After drinking several glasses of vino in the morning and afternoon we drove onto Coastal Highway 1 along Big Sur. This is one of the most famous drives in North America as it skims the sides of the most beautiful ocean front in California. We listened to the Beach Boys and The Beatles Rubber Soul album along the way. I was now heavily entrenched in Dan Brown’s The Deception Point which was a thrilling book to sift through. We stopped for lunch on a beautiful field just off the beach where many people were kite surfing across the glitzy mirror like coastline. There were several sea lions moaning on the beach and a family had a baby piglet running around the shore with their smaller children. It was the perfect odd little scenic spot to open up a packed lunch. We nibbled on crackers, aged cheddar, wine and nuts. Shortly after sitting amongst the dark green and straw yellow foot high grasses blowing in the wind I realized I was having an intense allergic reaction to the pollen in the air. My eyes turned bright red and I could barely open them. We headed back to the car and my dad gave me an antihistamine which kicked in about an hour down the road. Big Sur is certainly a gorgeous, jaw dropping scenic drive full of high cliff tops, rolling green hills and stretching, rocky, dramatic, beach fronts. My father started to bug me after I tolerated about two hours of constant chirps consisting of key words such as “spectacular, this is unbelievable, yahoo!”
We arrived in Monterrey and walked through the downtown to Fisherman’s Wharf. As we reached the entrance of the Wharf I laughed as these two toothless bum/fisherman continued to joke around with all of the ladies that passed them by in the most obscene ways. I quote “I’d like to fit every inch of you into my wet suit.” The wharf was very touristy and had many typical Californian Wharf specialties such as Dungeness Crab (which was apparently in season as every restaurant had signs declaring this fact). Candy stores specializing in Salt Water Taffy and dipped candy apples among other treats. One of the restaurants actually had a TV in their window playing an episode of Rachel Ray’s 40 Dollars a Day. She apparently filmed an episode on this area of California and featured this restaurant as her “must eat, for dinner.” We walked to the end of the wharf and stared out into the foggy harbor, listening to the honk of sea lions lazing on docks bellow. We decided to avoid the expensive seafood restaurants on the wharf as they were overtly touristy and walked back to the downtown area and found a funky little place called Gibo Ristorante Italiano. I ordered a glass of Pinto Grigio (even though I thought to myself, “I have already consumed so much wine today I don’t think I can handle another drop”) and enjoyed a plate of grilled Italian sausage with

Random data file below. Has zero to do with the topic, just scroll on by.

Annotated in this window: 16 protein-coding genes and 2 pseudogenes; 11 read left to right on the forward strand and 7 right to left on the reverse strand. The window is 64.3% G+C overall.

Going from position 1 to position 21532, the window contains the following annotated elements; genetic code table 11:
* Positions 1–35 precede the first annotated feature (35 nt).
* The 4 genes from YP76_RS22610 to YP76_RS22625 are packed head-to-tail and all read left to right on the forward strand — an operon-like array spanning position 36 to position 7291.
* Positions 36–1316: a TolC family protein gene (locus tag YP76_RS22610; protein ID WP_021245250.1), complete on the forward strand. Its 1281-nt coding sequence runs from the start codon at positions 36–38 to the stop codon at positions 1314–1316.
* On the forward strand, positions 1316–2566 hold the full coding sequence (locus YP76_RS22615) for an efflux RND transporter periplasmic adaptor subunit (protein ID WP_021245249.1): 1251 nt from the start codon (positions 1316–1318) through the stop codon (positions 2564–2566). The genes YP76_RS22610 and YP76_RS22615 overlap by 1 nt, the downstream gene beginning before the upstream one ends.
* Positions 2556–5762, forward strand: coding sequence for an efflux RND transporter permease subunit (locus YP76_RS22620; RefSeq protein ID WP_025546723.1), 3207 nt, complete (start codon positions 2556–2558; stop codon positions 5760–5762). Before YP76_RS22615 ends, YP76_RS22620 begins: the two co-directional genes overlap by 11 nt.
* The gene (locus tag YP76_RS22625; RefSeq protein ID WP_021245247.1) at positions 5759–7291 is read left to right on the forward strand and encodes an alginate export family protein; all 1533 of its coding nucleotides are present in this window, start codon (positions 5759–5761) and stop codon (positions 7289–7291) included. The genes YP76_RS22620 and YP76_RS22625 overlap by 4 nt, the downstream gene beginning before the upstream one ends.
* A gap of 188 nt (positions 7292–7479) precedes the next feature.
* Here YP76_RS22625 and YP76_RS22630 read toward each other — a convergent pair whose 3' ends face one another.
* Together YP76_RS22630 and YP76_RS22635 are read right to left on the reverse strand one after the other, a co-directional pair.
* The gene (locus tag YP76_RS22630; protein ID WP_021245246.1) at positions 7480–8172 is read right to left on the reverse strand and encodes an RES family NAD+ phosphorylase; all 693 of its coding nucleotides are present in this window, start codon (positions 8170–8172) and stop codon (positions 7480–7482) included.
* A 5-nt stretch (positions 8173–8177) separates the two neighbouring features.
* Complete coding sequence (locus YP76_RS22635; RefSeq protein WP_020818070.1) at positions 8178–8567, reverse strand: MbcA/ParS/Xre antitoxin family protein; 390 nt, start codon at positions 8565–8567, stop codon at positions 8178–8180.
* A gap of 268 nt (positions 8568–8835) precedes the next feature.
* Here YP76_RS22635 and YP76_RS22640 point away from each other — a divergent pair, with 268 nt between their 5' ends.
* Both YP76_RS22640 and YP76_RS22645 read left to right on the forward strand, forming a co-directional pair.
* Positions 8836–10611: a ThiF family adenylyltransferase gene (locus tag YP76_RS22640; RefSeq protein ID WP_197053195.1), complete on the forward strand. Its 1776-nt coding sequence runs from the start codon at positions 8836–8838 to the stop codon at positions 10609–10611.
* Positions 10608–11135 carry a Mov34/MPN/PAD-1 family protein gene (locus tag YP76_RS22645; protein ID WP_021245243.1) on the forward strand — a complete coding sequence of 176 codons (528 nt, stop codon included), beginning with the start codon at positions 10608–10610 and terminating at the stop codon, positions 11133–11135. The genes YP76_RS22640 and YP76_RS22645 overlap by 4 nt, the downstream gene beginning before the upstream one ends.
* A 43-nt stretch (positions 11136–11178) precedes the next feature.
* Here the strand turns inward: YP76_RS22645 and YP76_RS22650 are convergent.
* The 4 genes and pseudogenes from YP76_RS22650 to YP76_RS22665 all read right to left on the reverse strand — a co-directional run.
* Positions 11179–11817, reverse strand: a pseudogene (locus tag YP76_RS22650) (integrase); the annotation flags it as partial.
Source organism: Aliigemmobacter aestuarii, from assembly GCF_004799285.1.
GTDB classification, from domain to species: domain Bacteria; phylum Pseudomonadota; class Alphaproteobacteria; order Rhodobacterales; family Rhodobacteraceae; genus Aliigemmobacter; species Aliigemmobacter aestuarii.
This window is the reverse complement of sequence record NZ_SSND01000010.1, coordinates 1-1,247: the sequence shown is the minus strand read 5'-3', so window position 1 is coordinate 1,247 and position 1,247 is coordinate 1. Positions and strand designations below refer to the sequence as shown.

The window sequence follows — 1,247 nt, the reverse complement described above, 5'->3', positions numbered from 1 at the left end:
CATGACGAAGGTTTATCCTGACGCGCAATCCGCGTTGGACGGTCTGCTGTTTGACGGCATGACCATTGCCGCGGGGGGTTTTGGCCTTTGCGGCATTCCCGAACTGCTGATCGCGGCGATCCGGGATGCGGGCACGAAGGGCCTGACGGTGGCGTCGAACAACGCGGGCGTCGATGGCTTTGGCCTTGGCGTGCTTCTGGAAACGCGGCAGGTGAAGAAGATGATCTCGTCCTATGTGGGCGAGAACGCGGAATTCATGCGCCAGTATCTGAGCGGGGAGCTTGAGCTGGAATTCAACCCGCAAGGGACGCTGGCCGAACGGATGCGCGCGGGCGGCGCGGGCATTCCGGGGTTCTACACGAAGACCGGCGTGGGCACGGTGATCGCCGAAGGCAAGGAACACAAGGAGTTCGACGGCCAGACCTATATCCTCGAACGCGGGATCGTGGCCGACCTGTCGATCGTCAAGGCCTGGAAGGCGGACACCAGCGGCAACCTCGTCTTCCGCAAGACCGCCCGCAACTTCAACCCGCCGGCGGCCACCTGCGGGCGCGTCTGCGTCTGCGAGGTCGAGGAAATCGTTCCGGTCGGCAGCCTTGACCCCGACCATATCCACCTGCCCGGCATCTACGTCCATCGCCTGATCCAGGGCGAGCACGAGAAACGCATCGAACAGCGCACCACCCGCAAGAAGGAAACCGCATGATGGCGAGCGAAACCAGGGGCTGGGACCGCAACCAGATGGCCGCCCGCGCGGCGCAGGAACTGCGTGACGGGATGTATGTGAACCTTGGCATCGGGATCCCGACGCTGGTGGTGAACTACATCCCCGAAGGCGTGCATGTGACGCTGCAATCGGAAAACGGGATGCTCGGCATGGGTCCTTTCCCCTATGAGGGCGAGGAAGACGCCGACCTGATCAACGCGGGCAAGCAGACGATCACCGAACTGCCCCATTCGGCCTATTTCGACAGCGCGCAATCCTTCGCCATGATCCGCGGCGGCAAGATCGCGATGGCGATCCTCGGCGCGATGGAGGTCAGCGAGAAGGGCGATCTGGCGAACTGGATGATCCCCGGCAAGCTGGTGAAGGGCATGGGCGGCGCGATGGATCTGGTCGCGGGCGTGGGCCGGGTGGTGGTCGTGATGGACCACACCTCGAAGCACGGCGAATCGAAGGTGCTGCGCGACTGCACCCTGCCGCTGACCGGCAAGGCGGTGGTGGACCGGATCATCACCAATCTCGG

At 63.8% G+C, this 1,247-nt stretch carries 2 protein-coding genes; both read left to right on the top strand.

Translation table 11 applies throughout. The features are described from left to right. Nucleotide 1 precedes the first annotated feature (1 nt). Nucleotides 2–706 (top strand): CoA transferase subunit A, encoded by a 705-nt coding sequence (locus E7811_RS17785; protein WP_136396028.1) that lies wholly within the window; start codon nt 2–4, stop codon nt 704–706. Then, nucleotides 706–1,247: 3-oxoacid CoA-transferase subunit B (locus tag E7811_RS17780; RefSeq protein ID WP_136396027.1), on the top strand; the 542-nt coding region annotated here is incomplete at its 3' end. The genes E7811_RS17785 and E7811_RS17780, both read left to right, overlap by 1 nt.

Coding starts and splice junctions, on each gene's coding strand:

fried sweet peppers and grilled polenta.
In the morning we drove to Monterrey’s historic Cannery Row, the origins of the cities Sardine canning factories. Monterrey’s other claim to fame is that it was written about several times by the American author Steinbeck who grew up in the city as a child. We took another infamous road trip along the 17 Mile Drive- Pebble Beach and the Del Monte Forest to the town of Carmel by the Sea. The drive was really pretty as we drove through old growth forests and peaked at some very posh residences. Dad got rather excited as we drove on the coast across the golf lovers dream. The Forest contains three very famous golf courses including the world renowned Pebble Beach golf club. We stopped the car to take some pictures of the golf course and coastline which was a great way to stretch out our legs.